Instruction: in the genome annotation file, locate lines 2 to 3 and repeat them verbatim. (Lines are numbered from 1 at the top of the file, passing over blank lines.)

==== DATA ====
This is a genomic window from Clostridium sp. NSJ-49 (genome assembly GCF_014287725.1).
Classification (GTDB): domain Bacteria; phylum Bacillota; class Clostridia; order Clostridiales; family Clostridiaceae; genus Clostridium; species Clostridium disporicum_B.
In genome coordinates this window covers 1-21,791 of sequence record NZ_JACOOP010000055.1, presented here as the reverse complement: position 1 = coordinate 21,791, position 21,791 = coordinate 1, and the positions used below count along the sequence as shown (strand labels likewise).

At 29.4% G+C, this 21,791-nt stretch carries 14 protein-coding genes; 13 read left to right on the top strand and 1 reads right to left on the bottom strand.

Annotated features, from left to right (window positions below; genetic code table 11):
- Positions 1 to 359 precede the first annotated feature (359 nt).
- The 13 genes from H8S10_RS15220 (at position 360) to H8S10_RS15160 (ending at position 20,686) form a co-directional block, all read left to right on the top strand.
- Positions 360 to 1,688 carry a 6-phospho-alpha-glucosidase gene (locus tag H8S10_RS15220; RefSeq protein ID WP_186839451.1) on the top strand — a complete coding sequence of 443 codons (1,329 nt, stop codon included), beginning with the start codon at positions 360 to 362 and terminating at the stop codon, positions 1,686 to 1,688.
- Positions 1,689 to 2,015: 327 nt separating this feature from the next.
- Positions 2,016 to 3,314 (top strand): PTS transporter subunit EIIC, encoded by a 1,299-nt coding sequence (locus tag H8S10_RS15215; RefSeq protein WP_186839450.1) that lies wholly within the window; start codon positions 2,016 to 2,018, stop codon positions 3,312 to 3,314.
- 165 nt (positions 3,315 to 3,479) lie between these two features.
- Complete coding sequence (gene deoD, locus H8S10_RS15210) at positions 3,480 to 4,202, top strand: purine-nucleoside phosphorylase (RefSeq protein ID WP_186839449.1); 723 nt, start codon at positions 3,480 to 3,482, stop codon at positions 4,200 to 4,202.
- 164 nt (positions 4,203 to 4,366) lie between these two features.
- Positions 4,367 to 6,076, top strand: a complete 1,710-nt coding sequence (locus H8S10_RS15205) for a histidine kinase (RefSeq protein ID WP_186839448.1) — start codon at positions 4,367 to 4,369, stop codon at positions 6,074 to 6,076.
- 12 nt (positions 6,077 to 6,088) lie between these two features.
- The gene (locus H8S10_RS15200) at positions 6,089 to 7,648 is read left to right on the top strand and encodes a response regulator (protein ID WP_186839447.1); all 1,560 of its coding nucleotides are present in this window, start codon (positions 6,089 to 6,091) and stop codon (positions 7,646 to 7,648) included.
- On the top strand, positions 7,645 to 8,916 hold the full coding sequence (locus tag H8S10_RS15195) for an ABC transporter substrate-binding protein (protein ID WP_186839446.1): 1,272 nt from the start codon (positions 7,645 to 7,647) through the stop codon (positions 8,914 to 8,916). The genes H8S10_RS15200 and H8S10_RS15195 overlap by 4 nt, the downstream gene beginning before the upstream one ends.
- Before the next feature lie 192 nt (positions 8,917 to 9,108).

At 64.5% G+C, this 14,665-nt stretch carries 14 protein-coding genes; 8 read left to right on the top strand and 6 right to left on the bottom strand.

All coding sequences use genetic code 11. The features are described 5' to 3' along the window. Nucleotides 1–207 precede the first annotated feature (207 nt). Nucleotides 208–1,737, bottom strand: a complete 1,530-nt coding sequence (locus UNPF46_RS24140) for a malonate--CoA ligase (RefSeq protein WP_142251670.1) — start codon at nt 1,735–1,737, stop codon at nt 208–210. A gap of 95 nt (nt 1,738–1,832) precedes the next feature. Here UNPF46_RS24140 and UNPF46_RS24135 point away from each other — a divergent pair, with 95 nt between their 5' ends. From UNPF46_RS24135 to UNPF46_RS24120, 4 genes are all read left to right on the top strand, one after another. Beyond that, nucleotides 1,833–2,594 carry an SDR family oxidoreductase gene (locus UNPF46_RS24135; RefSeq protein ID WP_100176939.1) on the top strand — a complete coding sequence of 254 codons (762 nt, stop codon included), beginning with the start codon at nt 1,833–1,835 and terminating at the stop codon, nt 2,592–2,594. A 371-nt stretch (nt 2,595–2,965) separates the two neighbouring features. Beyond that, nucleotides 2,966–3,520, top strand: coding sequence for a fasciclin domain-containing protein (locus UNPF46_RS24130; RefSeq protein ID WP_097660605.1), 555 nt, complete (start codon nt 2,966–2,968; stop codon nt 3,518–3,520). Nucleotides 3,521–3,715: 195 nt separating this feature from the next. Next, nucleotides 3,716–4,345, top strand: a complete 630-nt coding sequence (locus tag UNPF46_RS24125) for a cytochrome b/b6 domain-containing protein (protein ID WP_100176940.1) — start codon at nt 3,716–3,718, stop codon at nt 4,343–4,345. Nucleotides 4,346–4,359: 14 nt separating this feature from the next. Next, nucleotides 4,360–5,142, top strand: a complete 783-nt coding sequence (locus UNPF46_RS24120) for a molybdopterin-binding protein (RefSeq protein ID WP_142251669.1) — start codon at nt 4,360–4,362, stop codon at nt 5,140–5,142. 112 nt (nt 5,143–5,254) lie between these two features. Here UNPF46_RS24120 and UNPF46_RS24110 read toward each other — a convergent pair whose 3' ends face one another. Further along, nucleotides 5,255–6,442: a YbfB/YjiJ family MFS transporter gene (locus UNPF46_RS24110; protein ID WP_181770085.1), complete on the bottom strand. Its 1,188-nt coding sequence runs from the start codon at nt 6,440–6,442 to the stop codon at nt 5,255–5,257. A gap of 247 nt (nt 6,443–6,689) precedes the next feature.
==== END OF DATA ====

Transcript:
Classification (GTDB): domain Bacteria; phylum Bacillota; class Clostridia; order Clostridiales; family Clostridiaceae; genus Clostridium; species Clostridium disporicum_B.
In genome coordinates this window covers 1-21,791 of sequence record NZ_JACOOP010000055.1, presented here as the reverse complement: position 1 = coordinate 21,791, position 21,791 = coordinate 1, and the positions used below count along the sequence as shown (strand labels likewise).